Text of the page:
The Food and Drug Administration (FDA) gave approval for Qsymia in 2012. It was the second new diet drug approved within a month, and the most effective drug for weight-loss that the agency had given consideration to in years.
Qsymia, manufactured by Vivus Inc. received approval right on the heels of Arena’s Belviq, the diet pill that was cleared by the FDA in late June of the same year. Prior to approval of these two drugs, the last prescription weight-loss drug to be approved was Roche’s Xenical 13 years earlier, in 1999.
Diet pills have a mottled history with the FDA, in large part because of heart safety issues that have plagued previous diet drugs, most notably fenfluramine. It became very popular in a short amount of time while marketed as Fen-Phen, until it was withdrawn from the market after being linked to heart defects. New diet drugs have had a difficult path to approval ever since.
Who Should Use Qsymia?
The drug has been approved for use with obese adults with a body mass index (BMI) of 30 or greater. If the patient has at least one obesity-related condition, such as Type 2 Diabetes, high blood pressure, or high cholesterol, then overweight adults with BMIs of 27 or greater can also use the drug.
How Does Qsymia Work?
Qsymia combines two previously existing drugs: topiramate, an anti-seizure drug that has the added benefit of making people feel fuller when eating, and phentermine, an appetite-suppressing drug that has a long history of use as a short-term weight loss aid. Prior to Qsymia, some doctors had already begun to prescribe the two drugs together to promote weight loss. According to researchers, Qsymia’s success stems from how it targets multiple pathways in the brain that trigger overeating.
How Much Weight Loss Can You Expect?
It will vary from person to person. In clinical trials, obese and overweight patients that took Qsymia for a full year lost varying amounts of weight. On average, patients taking a mid-range dose lost approximately 8.4% of their total body weight. Patients receiving a higher dose averaged a loss of 10.6%.
Most of the weight loss came during the first three months, so it’s advisable for doctors to verify that the drug is working at that point. The FDA has noted that people that don’t lose at least 3% of their body weight within three months should discontinue use of the drug or try a higher dose, as they are unlikely to lose any significant weight without changes. If patients don’t lose at least 5% of other body weight after increasing to a higher dose, they should discontinue using Qsymia.
Qsymia just like Phen375 is designed to be used alongside traditional weight-management strategies, such as improved diet and moderate exercise. It is not a magic pill. Patients should not take it with the idea that they won’t have to do anything else. It needs to be a part of a lifestyle modification plan.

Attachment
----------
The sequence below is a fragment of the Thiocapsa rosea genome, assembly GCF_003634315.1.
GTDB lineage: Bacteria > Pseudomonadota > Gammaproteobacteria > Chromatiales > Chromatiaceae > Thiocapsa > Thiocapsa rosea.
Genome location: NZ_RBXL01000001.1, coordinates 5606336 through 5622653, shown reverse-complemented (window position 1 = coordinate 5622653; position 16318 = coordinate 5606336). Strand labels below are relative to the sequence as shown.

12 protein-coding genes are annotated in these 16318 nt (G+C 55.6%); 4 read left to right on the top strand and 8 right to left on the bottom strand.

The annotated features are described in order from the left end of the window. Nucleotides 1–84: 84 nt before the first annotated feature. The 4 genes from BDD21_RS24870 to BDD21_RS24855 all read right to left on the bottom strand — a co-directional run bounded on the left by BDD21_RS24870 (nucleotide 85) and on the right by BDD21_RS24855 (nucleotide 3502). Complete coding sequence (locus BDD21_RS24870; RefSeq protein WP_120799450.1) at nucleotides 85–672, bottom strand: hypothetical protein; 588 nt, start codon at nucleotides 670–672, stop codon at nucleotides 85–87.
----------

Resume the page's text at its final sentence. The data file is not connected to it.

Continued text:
Recommended Reading: PhenQ and Weight Management
Can Qsymia Be Used to Drop a Few Pounds?
Doctors emphasize that Qsymia should not be used for cosmetic weight loss due to the potential risks of the drug. It’s not advisable for patients that only have a few pounds to use to use the drug. Doctors and pharmacists are educated about the potential risks of Qsymia, and they are able to pass that information along to their patients.
What Are the Health Risks of Using Qsymia?
There is the potential of developing heart issues, and birth defects when used by pregnant women. Some trial research has identified an increase in heart rate in patients, and a condition referred to as metabolic acidosis, which potentially leads to anorexia, fatigue, and hyperventilation. One ingredient in Qsymia, topiramate, has been linked to birth defects including cleft palate and cleft lip, when taken during pregnancy.
The FDA originally rejected Qsymia in 2010 due to safety concerns, but after Vivus and the FDA put strategies into place to reduce the risk, it was able to be approved. Some of these strategies include the requirement that women of child-bearing age must test negative for pregnancy prior to being prescribed Qsymia, and take a pregnancy test monthly while on the drug. Concerns about the drug’s safety remain, because in at least one Vivus trial, 34 women became pregnant even though they received instruction to use contraception.
Patients taking Qsymia should have their heart rates monitored regularly. People who have had recent heart disease or strokes, or whose condition is unstable, should not take the drug because of the associated heart risks. Vivus has agreed to continue monitoring users of the drug for side effects, and in particular it is conducting a long-term cardiovascular trail to more accurately assess the effect of the drug on heart attacks and stroke.
Which drug is preferable, Qsymia or Belviq?
In comparing clinical trials, Qsymia helped people lose more weight than Belviq did, the latter resulting in only 5.8% in body weight-loss after one year. However, based upon the side effects profiles of the two drugs, some could consider Belviq to be less risky.
Why Was the FDA’s Approval so Important?
Because more that 33% of American adults are overweight or obese, and this statistic has been growing steadily. There aren’t many effective weight-loss strategies out there that can reverse the trend. There are very few options for patients aside from diet changes, exercise, and weight-loss surgery. Qsymia’s approval by the FDA after a lengthy drought of diet-drug approvals, marked a willingness for the FDA to make new weight-loss solutions available.
If you need help losing a significant amount of weight, Qsymia might be right for you. Talk to your doctor to learn more about the risks of using the weight-loss drug, so that you can make a decision that is right for you.